Jeycea Thompson, whose post will appear next week, sent me a copy of a newspaper cutting her mother gave her years ago. It’s an account by Rev. Webb Garrison with the headline,”She Made Astrology Respectable in 1914 by Demonstrating Her Talent in Court”.
Evangeline Adams was arrested in 1911, 1914, and 1923 for “fortune telling” in New York City and her acquittal in 1914 led to great success as an astrologer.
Here’s that newspaper story:
“Evangeline Adams brought respectability to astrology in America by a daring courtroom maneuver. Charged with fortune-telling, she was granted permission by New York City Judge John J. Freschi to cast a horoscope ‘and give a reading, then and there, in the presence of the court.’
‘Judge Freschi thought this request was reasonable,’ Miss Adams said after the one-day hearing, Dec. 11, 1914. ’He himself gave me the day, hour and place of birth of a person unknown to me. The demonstration was all the more impressive because the person whose horoscope I cast to the courtroom turned out to be his son, Joseph.’
Said the judge: ‘The defendant raises astrology to the dignity of an exact science. Her reading is too amazingly accurate to be the result of chance or fraud.’
He acquitted Miss Adams of fortune-telling, a crime under New York’s public nuisance ordinance, with the observation:
‘The defendant claims no faculty of foretellling by supernatural or magical means that which is future. What she does claim is the ability to interpret natural laws and their effects by analyzing influences that surround such laws. This is not fortune-telling by any definition.’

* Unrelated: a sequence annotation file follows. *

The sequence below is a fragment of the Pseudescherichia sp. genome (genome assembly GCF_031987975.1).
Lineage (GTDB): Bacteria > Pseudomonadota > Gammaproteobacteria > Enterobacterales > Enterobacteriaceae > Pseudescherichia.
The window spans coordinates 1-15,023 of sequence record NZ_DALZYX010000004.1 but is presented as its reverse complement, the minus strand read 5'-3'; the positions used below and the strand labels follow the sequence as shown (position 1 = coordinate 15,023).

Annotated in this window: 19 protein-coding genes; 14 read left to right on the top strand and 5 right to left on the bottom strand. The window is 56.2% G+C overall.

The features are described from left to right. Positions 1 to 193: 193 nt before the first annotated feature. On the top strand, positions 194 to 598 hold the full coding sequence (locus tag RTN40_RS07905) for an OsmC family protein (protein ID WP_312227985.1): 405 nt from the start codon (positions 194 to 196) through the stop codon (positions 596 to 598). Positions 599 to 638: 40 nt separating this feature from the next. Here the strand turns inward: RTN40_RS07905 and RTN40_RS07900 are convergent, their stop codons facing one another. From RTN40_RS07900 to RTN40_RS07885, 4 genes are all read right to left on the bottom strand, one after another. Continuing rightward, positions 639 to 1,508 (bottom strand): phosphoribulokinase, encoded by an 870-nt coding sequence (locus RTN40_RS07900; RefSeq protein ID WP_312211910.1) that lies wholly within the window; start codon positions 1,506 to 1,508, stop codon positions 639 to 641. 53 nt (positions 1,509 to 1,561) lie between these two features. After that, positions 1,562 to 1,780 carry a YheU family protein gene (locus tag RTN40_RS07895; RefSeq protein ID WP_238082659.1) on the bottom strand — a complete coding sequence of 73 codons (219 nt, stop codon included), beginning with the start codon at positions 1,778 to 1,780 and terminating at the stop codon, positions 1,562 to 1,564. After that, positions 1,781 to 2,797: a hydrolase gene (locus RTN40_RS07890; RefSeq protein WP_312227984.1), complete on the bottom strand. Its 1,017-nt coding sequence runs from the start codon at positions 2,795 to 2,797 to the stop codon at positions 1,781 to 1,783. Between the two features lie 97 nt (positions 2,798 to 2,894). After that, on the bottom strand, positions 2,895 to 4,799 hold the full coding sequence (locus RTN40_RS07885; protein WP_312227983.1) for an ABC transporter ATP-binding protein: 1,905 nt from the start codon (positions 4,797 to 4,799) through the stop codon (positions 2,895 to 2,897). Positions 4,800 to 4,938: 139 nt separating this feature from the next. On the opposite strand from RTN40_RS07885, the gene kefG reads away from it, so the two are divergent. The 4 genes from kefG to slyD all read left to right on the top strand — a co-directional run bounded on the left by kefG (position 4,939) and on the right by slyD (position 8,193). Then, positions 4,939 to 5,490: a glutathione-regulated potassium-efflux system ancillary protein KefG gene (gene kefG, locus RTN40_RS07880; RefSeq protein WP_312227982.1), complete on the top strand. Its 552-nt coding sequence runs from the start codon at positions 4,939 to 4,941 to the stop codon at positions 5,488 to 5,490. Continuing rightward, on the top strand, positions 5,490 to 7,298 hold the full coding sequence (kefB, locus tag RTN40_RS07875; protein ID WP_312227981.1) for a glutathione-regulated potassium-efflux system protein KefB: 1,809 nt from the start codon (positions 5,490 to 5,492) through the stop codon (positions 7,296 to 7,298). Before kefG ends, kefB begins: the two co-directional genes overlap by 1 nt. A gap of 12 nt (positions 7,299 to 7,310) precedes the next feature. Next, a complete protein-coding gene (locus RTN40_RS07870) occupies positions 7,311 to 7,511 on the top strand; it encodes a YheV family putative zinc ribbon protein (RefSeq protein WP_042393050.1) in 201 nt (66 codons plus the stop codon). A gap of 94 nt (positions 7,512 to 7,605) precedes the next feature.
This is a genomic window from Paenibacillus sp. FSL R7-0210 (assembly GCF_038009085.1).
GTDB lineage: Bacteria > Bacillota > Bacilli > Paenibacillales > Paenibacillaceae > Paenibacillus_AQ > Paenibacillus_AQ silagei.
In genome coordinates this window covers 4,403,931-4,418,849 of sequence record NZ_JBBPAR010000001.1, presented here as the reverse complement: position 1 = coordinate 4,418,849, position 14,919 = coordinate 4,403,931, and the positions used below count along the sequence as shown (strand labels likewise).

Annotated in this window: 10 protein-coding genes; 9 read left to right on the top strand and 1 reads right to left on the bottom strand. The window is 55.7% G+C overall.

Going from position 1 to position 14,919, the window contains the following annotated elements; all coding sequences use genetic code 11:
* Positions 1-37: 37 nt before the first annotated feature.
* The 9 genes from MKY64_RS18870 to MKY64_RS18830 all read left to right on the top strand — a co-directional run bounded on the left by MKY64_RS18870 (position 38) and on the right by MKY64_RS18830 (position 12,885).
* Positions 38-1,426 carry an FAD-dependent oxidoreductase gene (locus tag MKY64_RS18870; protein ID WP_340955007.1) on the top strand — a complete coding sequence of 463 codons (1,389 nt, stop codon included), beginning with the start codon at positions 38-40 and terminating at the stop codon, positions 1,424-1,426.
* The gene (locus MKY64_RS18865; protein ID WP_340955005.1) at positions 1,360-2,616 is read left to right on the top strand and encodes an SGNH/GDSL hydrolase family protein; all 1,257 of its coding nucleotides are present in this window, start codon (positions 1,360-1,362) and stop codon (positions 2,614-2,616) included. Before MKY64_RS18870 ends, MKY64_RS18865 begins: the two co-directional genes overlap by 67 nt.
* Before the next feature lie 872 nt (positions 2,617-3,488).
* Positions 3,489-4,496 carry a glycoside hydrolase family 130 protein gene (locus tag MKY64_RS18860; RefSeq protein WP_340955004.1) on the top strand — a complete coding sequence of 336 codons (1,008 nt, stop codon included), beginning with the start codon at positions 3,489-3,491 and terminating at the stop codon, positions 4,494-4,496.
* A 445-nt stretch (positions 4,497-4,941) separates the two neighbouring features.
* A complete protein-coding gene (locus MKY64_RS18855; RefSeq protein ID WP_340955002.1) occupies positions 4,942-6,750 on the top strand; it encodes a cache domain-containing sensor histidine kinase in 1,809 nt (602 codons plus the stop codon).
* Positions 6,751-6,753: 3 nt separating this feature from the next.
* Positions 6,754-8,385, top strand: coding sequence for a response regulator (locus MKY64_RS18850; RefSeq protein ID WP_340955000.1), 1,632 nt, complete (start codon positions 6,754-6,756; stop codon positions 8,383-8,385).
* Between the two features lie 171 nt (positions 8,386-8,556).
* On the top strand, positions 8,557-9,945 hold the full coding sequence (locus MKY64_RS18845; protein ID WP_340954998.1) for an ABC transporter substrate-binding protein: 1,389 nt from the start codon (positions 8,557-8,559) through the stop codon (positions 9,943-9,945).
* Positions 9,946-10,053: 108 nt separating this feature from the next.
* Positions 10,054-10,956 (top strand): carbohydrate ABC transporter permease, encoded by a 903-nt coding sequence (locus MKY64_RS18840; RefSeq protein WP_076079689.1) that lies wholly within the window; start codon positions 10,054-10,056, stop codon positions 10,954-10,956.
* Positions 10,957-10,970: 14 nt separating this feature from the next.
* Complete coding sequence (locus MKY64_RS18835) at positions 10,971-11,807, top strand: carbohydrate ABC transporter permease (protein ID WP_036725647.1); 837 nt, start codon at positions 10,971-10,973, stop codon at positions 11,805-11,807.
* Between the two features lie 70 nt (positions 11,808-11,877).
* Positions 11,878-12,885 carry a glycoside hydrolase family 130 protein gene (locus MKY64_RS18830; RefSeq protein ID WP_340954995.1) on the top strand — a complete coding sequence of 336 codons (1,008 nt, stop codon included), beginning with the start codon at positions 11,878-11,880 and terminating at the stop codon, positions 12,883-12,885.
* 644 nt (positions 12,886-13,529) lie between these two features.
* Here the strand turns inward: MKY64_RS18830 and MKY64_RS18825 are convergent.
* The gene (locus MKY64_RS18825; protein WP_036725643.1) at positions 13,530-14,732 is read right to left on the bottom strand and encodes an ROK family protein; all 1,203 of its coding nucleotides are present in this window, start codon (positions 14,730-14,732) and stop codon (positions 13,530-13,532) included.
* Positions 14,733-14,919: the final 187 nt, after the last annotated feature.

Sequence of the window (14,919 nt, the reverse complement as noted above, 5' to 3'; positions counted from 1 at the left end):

The acquittal, a major triumph for Miss Adams, launched her on a career to worldwide fame.
After the trial publicity, Miss Adams – a descendant of John Quincy Adams, America’s sixth president – jumped her fee from $2 to $10 an hour. Before she died in 1932, it had increased to $100 an hour.”
Biographer Karen Christino wrote in skyscript.co.uk about Evangeline Adams’ influence on the study of astrology in America:
“When homeopathic physician and medical astrologer Dr. Luke D. Broughton had arrived in the United States from Leeds in the 1850s, he counted only 20 people in the country who could calculate a birth chart, none of them American. By the twenties, after Adams had popularized it, thousands were familiar with and interested in astrology. But was this the blessing that it seems? The public learned only a watered-down version of the real thing, and eventually created the popularity of Sun-sign and psychological astrology.”
Of course there’s a lot more to the story of Evangeline Adams and to the practice of Astrology.